Knox College is a liberal arts college, in every sense of the word "liberal." Out of approximately 1400 students, the Knox College Republicans can claim only six members. Although we're a tiny college, we attract very prestigious Democrats to come speak: Barack Obama, Stephen Colbert, and Bill Clinton were our last three commencement speakers. (This year Madeleine Albright will be commencement speaker.) Not to be outdone, this year the College Republicans managed to raise $15,000 to entice Ashcroft to come speak.
The past week has been a tense one on campus. Many people planned to protest the speech. Almost every poster advertising Ashcroft's visit was defaced. Immature and vulgar anti-Ashcroft pamphlets were scattered around campus, encouraging students to disrupt the speech and featuring a picture of Uncle Sam and the slogan "YOU FUCK WITH MY FREEDOM, I FUCK WITH YOU." The Dean of Students sent out an email warning students not to disrupt the speech, but assuring us that there would be a question and answer session afterwards for students to pose tough questions to Ashcroft if they wished.
As I walked toward the Center for the Fine Arts, where the speech was being held, I could see that the Dems and Amnesty had been busy: the sidewalk leading up to CFA was covered with anti-Ashcroft slogans written in chalk ("Ashcroft is a Torturer!" "The 'Patriot' Act is no such thing!" "Abu Ghraib: Brought to you by John Ashcroft" etc.), and someone had hung a large banner over the door proclaiming "Domestic Terrorist." Another banner was hung on the side of Old Main, the historic center of campus and the site of one of the Lincoln-Douglas debates a hundred and fifty odd years ago. When Lincoln spoke there, the students hung up a banner reading "Knox College for Lincoln." Tonight, a new banner read "Fascists for Ashcroft." The inside of CFA was plastered with anti-Ashcroft and anti-Bush posters, but I didn't stop to read them.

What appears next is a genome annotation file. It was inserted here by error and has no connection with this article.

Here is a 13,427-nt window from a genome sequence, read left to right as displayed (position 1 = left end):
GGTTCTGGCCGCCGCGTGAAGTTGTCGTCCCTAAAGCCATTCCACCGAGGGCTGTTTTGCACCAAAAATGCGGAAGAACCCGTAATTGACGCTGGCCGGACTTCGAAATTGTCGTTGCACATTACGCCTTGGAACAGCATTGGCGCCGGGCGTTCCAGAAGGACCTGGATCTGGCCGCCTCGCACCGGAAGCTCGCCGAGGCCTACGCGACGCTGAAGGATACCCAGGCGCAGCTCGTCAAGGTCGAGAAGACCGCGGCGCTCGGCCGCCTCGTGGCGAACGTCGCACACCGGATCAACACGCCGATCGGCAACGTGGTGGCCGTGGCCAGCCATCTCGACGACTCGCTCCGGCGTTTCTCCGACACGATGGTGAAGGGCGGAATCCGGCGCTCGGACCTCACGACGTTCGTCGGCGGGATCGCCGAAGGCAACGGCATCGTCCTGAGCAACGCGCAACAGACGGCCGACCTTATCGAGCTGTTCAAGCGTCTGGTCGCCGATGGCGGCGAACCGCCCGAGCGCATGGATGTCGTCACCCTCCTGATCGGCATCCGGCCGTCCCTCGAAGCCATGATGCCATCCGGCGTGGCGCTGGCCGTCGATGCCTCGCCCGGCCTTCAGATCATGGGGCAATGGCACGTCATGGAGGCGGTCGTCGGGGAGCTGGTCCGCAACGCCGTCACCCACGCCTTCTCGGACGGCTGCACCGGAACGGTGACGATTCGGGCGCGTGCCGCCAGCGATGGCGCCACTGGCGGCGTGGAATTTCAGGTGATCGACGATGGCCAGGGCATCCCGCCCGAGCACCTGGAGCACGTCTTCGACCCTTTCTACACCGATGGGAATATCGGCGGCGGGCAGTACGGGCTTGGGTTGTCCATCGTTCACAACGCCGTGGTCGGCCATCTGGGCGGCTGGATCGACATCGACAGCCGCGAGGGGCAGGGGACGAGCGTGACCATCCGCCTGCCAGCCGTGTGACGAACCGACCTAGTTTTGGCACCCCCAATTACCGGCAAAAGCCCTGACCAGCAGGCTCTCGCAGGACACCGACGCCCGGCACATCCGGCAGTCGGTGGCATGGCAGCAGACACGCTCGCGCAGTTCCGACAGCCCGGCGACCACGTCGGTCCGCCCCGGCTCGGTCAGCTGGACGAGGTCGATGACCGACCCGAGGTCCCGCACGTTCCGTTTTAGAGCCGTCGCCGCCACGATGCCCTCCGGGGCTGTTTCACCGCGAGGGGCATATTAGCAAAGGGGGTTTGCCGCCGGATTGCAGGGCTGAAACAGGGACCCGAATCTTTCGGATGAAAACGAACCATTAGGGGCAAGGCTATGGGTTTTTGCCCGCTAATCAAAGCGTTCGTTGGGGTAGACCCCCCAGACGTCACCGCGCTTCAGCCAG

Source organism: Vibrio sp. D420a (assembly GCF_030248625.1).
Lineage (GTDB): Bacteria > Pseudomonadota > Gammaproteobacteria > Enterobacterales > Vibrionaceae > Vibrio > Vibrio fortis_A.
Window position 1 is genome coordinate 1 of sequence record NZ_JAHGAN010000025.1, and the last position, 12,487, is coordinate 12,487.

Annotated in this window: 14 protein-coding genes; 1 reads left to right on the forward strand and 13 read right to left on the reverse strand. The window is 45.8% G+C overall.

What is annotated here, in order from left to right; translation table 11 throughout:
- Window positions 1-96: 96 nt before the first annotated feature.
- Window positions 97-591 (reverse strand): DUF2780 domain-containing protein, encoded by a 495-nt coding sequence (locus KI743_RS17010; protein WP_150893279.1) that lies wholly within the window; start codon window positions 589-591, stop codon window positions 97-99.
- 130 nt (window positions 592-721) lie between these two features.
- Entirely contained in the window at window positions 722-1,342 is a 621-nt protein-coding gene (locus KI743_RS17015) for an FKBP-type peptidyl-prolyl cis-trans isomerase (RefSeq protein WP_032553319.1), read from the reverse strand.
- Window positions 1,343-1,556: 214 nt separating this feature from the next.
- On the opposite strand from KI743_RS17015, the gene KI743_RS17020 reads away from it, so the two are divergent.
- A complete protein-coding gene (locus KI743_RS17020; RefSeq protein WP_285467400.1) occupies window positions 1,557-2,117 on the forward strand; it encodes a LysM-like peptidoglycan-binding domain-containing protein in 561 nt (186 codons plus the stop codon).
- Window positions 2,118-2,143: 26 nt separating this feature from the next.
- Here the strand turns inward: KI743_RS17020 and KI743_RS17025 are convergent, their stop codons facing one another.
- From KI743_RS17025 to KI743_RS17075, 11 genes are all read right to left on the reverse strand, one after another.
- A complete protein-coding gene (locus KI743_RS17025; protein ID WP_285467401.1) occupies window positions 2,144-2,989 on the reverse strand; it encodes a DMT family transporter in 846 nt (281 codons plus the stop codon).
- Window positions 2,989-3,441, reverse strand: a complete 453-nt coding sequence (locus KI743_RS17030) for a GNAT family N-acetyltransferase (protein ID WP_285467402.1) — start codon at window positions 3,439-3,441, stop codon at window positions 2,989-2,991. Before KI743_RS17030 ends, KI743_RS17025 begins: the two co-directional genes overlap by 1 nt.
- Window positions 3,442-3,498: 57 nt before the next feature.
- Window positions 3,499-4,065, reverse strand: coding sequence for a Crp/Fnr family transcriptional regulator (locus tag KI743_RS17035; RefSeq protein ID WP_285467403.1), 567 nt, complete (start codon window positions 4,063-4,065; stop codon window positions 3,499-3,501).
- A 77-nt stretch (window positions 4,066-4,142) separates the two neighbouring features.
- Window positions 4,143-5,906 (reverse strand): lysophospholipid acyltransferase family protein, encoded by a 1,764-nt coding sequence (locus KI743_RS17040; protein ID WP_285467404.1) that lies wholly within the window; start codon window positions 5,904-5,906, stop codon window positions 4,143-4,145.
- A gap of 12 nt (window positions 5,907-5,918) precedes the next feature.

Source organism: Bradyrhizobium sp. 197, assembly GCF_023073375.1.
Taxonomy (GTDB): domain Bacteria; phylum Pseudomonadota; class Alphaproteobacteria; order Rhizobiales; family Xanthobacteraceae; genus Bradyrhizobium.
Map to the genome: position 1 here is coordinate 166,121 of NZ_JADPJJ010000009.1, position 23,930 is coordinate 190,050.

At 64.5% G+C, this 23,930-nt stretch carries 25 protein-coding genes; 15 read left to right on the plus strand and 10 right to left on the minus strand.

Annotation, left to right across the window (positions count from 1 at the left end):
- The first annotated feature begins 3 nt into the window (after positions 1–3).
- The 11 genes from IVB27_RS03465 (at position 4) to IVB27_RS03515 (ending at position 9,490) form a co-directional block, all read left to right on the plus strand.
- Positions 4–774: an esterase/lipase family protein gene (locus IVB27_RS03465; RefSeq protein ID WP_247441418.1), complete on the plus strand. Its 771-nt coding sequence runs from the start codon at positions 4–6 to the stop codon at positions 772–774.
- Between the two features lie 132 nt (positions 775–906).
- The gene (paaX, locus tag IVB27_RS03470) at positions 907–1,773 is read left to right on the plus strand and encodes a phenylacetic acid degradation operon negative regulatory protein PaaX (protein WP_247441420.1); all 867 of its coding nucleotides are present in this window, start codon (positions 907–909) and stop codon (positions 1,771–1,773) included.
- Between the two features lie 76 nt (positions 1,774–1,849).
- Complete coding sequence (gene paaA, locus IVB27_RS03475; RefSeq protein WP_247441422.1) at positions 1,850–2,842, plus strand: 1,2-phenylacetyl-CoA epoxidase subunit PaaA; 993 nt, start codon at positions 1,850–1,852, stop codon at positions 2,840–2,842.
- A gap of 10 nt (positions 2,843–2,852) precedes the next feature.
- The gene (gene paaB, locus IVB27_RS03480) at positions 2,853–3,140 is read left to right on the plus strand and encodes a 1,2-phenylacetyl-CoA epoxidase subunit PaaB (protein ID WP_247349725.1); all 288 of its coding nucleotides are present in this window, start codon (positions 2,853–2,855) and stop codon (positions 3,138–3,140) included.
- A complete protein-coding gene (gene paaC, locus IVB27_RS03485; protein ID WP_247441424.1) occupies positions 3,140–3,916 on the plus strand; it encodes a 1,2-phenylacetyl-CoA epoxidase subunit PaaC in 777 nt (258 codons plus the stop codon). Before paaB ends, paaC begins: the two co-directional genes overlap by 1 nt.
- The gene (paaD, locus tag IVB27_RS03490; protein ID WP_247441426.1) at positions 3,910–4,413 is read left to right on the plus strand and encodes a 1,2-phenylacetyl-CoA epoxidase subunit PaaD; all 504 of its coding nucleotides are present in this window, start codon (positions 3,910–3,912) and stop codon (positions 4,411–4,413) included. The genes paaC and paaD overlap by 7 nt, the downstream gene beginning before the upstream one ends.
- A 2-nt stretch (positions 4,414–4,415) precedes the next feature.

The theater was packed--I got there five minutes early, and not only was every seat taken, but the aisles too were practically packed. Outside the door into the theater, one student was lying motionless on a plank made to resemble a waterboard with her hands cuffed and a black hood over her face. As I took a seat in an aisle, I spotted another student standing just below the video cameras, wearing an orange jumpsuit, handcuffs, and a black hood. (He stood there, motionless, through the entire speech and the questions afterward.) Several students were holding a sign reading "Hey John, how's it feel to lose to a dead guy?" The speech was open to the public, so about forty townies were there, too, scattered among the students. (Galesburg is a very conservative town in some ways, with a very high church-to-population ratio, but generally votes Democratic due to a very, very bad economy.) Several students--myself included--had come with prepared questions. The mood in the crowd was one of eager anticipation.
The president of the Knox Republicans introduced Ashcroft, detailing his political career and describing him as a man who "the president himself" considers "a man of great integrity" (scattered laughter from the crowd), "who works hard to protect our freedoms and liberties" (louder laughter), "and who has tirelessly upheld our Constitution" (uproarious laughter). Nonetheless, the students all gave Ashcroft a polite round of applause as he entered, as well as a steady flashing of cameras at the stage. (A girl next to me snapped to a friend, "Take a picture, gees, it's John FUCKING Ashcroft!")
I must give the man credit for this much: he has a sense of humor. He began his speech by saying he was impressed that we chose to listen to him rather than watching the Pennsylvania primary coverage, which got him a good laugh from the audience. He then thanked the student who introduced him for not mentioning his various political losses. "I may be the only guy ever to lose a re-election bid to the Senate to a deceased opponent," he joked, prompting another round of hearty laughter. As he began his opening jokes, a row of student protesters down front lifted their hands, which had been dyed red. Ashcroft ignored them for a while, then finally asked, irritably, "Is somebody holding a gun on these students or something? What's that stuff on your hands, is that supposed to mean something?"
"Blood," one student responded.
"Blood, huh?" said Ashcroft. "Seems these young folks think they have blood on their hands, and want to show it off to everyone. Come on, take a good look at them!" The students continued to hold up their hands, so Ashcroft went on with his speech.